Hopkins-led study finds 'the pill' would be safe without prescription

A new Johns Hopkins study could fuel ongoing efforts to allow women to get birth control pills without seeing a doctor.

Bills pending in each house of the Maryland General Assembly would allow pharmacists to prescribe contraceptives.

The study led by researchers at Hopkins’ School of Medicine found that oral contraceptives can be sold safely over-the-counter to all women, including teens.

“Oral contraceptives are popular, safe and effective methods of pregnancy prevention for women and teens,” said Dr. Krishna Upadhya, a Hopkins assistant professor of pediatrics who led a group of pediatric, adolescent and women’s health experts in the study. “Our review emphasizes that any future over-the-counter pill has the potential to benefit teens, and there is no scientific rationale to restrict access based on age.”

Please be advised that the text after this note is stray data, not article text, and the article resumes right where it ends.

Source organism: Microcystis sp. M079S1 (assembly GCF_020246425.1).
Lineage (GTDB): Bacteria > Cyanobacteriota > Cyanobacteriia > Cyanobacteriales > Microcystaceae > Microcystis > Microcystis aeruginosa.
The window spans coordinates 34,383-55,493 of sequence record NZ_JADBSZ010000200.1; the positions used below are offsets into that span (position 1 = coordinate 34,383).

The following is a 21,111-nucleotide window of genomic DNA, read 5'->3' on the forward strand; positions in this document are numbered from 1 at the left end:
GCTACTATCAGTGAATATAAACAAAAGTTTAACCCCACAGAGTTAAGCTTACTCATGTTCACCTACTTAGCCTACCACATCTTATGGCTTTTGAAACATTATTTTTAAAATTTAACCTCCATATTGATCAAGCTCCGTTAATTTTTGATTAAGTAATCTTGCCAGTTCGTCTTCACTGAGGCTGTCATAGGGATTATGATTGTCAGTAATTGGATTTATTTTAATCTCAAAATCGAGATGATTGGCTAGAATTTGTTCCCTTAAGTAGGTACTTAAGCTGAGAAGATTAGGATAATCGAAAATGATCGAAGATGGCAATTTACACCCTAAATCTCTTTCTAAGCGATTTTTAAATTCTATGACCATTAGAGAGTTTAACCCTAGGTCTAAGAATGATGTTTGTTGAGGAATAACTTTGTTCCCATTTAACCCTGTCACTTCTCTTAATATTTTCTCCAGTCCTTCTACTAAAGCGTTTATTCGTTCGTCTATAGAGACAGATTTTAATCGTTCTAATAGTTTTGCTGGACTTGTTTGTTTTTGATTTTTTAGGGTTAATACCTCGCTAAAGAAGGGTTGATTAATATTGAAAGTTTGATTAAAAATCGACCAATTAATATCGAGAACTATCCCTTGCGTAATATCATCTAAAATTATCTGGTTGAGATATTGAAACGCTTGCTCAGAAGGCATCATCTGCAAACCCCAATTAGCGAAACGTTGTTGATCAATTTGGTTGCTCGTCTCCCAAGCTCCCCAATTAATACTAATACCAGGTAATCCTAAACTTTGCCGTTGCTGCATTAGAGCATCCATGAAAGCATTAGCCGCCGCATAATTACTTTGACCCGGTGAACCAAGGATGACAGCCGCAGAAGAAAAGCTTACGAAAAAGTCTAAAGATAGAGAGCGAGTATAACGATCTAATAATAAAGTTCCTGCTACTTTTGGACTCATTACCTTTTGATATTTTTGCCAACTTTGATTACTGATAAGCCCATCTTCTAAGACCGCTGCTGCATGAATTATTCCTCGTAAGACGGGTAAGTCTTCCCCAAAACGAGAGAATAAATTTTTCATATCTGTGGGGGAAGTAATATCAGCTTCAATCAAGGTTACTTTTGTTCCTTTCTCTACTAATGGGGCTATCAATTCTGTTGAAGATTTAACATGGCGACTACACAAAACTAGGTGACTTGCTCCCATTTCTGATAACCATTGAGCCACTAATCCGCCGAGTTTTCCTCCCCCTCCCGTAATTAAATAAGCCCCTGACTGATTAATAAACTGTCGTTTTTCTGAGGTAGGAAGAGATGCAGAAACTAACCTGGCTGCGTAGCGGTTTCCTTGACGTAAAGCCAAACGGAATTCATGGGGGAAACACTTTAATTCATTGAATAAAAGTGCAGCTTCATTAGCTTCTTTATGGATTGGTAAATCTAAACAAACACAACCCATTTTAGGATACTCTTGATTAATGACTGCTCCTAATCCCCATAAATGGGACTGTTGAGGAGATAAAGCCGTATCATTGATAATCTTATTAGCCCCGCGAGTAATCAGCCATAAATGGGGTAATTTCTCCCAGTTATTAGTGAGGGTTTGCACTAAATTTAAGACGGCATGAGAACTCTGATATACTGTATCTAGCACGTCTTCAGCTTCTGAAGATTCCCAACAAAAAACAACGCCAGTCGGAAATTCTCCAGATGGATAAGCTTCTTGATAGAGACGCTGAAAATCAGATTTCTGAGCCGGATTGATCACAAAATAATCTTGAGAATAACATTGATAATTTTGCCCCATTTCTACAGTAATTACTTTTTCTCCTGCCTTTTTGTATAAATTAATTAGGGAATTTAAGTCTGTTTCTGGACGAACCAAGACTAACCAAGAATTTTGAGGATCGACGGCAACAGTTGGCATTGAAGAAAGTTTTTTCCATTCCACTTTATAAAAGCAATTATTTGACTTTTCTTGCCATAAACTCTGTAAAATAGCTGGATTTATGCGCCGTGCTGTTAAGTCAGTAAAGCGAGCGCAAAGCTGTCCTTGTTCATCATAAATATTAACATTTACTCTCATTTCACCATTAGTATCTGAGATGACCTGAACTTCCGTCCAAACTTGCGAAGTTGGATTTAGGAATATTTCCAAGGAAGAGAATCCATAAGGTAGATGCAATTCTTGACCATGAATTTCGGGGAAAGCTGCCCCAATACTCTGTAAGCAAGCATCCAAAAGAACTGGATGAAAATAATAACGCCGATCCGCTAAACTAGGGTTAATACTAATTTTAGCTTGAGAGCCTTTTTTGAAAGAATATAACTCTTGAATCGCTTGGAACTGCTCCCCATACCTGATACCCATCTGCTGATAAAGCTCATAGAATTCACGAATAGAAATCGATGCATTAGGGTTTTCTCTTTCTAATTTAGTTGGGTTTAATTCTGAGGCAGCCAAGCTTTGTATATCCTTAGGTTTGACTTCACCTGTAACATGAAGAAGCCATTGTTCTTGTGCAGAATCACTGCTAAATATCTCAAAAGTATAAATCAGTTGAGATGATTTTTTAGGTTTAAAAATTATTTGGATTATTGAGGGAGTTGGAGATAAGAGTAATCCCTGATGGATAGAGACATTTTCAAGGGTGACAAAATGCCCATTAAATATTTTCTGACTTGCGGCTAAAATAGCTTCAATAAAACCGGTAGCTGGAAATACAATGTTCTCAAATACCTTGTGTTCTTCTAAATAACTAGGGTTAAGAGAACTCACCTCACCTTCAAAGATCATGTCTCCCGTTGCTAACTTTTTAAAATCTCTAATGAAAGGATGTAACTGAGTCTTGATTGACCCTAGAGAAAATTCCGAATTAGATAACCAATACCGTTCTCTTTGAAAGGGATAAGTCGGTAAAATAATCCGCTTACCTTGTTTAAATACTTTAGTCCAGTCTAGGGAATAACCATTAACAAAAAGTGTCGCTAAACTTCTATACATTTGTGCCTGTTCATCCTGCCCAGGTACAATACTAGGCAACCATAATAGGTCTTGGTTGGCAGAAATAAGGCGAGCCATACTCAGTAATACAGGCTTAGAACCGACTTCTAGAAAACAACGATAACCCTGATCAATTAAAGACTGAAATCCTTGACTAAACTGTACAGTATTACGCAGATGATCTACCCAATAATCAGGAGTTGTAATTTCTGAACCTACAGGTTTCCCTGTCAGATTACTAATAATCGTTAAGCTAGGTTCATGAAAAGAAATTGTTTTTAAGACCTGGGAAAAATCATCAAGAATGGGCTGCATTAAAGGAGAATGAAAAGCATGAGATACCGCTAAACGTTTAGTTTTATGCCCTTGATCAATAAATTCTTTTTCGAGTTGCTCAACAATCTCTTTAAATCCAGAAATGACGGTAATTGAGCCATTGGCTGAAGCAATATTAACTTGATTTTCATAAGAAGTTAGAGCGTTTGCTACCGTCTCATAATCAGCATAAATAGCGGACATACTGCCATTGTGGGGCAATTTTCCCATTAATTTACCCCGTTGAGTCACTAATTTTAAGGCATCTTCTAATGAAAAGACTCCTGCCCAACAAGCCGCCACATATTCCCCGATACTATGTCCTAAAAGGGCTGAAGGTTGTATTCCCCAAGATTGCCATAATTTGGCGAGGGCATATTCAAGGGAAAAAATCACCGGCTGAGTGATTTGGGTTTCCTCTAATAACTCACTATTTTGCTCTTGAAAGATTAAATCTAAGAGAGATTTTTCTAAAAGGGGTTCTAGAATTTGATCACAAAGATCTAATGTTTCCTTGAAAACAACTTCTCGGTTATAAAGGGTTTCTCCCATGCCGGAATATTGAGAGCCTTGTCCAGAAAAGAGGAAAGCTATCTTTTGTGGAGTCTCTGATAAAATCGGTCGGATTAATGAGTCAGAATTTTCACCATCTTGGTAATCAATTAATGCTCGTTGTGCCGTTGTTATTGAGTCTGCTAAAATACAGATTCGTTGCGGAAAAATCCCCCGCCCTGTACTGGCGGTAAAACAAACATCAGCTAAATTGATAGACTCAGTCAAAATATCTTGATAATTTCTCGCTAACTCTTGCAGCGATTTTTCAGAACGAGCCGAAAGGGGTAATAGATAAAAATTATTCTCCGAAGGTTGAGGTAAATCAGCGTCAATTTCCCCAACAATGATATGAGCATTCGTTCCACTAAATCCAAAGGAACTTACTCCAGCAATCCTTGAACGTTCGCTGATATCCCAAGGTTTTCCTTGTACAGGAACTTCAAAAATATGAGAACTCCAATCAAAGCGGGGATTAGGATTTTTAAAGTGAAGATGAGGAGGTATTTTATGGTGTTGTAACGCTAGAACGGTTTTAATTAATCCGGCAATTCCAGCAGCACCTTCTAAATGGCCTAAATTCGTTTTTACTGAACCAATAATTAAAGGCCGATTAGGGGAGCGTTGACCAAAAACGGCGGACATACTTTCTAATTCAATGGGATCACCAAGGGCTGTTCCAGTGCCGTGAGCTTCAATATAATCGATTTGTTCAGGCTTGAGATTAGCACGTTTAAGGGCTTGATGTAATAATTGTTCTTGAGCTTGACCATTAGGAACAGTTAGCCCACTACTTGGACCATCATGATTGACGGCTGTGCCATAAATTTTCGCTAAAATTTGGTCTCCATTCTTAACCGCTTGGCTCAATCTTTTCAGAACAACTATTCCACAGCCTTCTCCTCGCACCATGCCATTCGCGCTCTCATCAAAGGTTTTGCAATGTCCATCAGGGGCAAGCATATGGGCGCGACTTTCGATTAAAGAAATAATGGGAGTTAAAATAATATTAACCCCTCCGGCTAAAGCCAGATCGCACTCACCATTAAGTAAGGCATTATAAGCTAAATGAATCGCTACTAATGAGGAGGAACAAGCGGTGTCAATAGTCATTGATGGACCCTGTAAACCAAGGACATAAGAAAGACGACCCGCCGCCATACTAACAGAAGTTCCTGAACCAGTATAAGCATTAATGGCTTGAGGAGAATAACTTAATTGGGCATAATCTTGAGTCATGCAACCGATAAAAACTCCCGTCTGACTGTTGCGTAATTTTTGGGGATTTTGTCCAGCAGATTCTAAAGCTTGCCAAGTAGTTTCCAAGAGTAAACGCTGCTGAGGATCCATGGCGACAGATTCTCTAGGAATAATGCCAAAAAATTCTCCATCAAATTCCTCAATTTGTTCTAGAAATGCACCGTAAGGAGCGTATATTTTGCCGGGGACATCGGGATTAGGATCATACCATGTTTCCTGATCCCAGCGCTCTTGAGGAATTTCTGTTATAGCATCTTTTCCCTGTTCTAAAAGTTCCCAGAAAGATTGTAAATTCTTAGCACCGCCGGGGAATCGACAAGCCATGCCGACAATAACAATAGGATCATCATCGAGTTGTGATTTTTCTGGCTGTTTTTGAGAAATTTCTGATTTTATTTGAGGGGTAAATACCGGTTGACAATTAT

For years some health and women’s rights advocates have pushed to make “the pill” more readily available as it is throughout much of the world. The American College of Obstetricians and Gynecologists endorsed the idea in 2012, arguing over-the-counter access would further drive down abortion and teen pregnancy.

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